The Margery Allingham estate sent me a preview of this box set and asked for my comments, which appear below. (My individual reviews of the three books also appear on Amazon’s pages).
Allingham is a superb writer who can spin a yarn with the best of them. She sets a scene or creates an atmosphere in a way that pulls us in at the outset. She intrigues us early on, and fills in the details as she goes, leaving a trail of verbal breadcrumbs to guide us on our journey.
The first book, Look to the Lady, introduces us to the enigmatic but resourceful “Albert Campion” and also gives us a taste of Miss Allingham’s storytelling abilities. We hear the tale of the ancient and legendary Gyrth Chalice, and encounter a venerable castle complete with mysterious tower room. There is a widely varied assortment of characters, including thugs and petty criminals, a band of friendly Gypsies, and a family of ancient lineage.
In the second book, Police at the Funeral, we meet the widely varied members of the Faraday family. The tale unfolds along with our knowledge of the characters, their relationships and history. The suggestion of something dark and awful just off-screen flavors the story and leads us to a most ingenious dénouement. To say much more might constitute a spoiler.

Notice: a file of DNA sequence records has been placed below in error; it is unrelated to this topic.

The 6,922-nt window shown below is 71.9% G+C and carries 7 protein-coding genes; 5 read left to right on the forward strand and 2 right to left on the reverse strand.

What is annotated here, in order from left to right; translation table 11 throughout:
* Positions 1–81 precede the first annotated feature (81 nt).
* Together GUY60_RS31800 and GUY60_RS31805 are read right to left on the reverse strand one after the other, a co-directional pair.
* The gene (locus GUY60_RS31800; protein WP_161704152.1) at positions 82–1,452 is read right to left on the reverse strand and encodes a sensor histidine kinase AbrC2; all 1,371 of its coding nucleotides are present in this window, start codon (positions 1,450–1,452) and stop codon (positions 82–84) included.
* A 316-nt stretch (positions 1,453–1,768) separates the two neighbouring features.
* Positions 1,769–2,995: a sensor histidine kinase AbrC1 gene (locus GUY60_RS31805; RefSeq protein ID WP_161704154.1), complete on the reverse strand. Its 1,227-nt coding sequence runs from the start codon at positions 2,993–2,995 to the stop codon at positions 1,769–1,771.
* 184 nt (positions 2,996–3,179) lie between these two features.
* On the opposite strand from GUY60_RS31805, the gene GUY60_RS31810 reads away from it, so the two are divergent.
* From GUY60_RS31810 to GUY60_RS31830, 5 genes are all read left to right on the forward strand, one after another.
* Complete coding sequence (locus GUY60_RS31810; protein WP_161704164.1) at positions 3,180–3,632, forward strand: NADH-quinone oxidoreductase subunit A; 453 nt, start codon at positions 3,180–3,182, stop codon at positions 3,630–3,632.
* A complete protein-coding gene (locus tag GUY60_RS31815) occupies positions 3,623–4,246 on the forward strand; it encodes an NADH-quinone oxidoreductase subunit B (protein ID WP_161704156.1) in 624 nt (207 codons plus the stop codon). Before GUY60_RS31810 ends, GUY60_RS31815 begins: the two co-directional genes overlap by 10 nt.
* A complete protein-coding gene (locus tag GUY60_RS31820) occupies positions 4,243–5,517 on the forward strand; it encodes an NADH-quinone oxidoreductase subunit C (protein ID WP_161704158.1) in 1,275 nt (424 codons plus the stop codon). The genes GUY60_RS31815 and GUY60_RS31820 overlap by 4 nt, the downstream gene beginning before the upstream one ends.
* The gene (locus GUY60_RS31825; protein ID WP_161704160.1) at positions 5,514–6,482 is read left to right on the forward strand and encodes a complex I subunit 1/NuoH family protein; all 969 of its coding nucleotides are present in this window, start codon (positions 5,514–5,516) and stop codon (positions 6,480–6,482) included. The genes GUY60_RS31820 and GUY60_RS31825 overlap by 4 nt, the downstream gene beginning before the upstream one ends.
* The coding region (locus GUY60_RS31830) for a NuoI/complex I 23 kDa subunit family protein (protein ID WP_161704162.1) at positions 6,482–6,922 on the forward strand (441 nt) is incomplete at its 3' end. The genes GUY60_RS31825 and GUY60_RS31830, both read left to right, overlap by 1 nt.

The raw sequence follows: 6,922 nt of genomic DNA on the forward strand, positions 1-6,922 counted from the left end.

The third book, Sweet Danger, is perhaps the most fanciful–and that’s saying a lot. We are asked to believe in the existence of a tiny (800-acre) principality of enormous significance to the British Crown, but also to a league of powerful and sinister characters. This book is notable for the introduction of flame-haired Amanda Fitton at age 17; she will prove to be a Person of Importance in the saga of Albert Campion. There is a captivating chapter describing Campion’s entrance and progress through the headquarters of Xenophon House (the villain’s headquarters), in which Allingham clearly channels Lewis Carroll. In case we missed it, at one point Campion offers to “repeat my journey through the wonder house.” It’s quite a trip, in any case!
All in all, I thoroughly enjoyed my repeat visit to these books, first read perhaps twenty or thirty years ago. At that time, I don’t believe I fully appreciated the finer points of the Albert Campion character depiction. In those days, I preferred Dorothy Sayers’ Lord Peter Wimsey. Now, while still a Sayers fan, I find Lord Peter’s storied erudition a bit smothering. I enthusiastically recommend this boxed Allingham trio.